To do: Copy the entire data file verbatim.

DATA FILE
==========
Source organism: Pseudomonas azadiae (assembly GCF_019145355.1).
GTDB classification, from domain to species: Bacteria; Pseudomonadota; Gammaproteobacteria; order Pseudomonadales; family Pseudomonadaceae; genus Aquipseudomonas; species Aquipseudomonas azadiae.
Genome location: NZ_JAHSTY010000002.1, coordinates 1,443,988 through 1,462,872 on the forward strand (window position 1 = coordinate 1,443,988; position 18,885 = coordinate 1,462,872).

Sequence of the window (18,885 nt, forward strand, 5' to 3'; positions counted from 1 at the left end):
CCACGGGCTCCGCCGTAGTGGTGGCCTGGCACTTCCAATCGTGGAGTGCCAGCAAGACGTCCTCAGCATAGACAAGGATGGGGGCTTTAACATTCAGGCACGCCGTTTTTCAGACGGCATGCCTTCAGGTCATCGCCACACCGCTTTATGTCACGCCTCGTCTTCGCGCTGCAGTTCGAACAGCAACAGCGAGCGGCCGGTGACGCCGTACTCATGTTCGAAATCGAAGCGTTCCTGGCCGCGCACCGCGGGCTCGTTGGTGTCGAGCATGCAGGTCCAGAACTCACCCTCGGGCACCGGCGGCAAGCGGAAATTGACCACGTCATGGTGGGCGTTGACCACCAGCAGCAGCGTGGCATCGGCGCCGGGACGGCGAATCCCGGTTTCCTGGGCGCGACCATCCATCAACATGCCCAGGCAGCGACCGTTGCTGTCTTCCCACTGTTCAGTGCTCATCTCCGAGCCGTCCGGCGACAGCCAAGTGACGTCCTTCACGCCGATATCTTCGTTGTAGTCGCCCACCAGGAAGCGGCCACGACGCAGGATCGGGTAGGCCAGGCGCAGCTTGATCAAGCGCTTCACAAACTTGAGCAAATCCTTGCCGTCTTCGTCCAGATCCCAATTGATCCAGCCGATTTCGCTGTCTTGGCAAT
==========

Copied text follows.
Source organism: Pseudomonas azadiae (assembly GCF_019145355.1).
GTDB classification, from domain to species: Bacteria; Pseudomonadota; Gammaproteobacteria; order Pseudomonadales; family Pseudomonadaceae; genus Aquipseudomonas; species Aquipseudomonas azadiae.
Genome location: NZ_JAHSTY010000002.1, coordinates 1,443,988 through 1,462,872 on the forward strand (window position 1 = coordinate 1,443,988; position 18,885 = coordinate 1,462,872).

Sequence of the window (18,885 nt, forward strand, 5' to 3'; positions counted from 1 at the left end):
CCACGGGCTCCGCCGTAGTGGTGGCCTGGCACTTCCAATCGTGGAGTGCCAGCAAGACGTCCTCAGCATAGACAAGGATGGGGGCTTTAACATTCAGGCACGCCGTTTTTCAGACGGCATGCCTTCAGGTCATCGCCACACCGCTTTATGTCACGCCTCGTCTTCGCGCTGCAGTTCGAACAGCAACAGCGAGCGGCCGGTGACGCCGTACTCATGTTCGAAATCGAAGCGTTCCTGGCCGCGCACCGCGGGCTCGTTGGTGTCGAGCATGCAGGTCCAGAACTCACCCTCGGGCACCGGCGGCAAGCGGAAATTGACCACGTCATGGTGGGCGTTGACCACCAGCAGCAGCGTGGCATCGGCGCCGGGACGGCGAATCCCGGTTTCCTGGGCGCGACCATCCATCAACATGCCCAGGCAGCGACCGTTGCTGTCTTCCCACTGTTCAGTGCTCATCTCCGAGCCGTCCGGCGACAGCCAAGTGACGTCCTTCACGCCGATATCTTCGTTGTAGTCGCCCACCAGGAAGCGGCCACGACGCAGGATCGGGTAGGCCAGGCGCAGCTTGATCAAGCGCTTCACAAACTTGAGCAAATCCTTGCCGTCTTCGTCCAGATCCCAATTGATCCAGCCGATTTCGCTGTCTTGGCAAT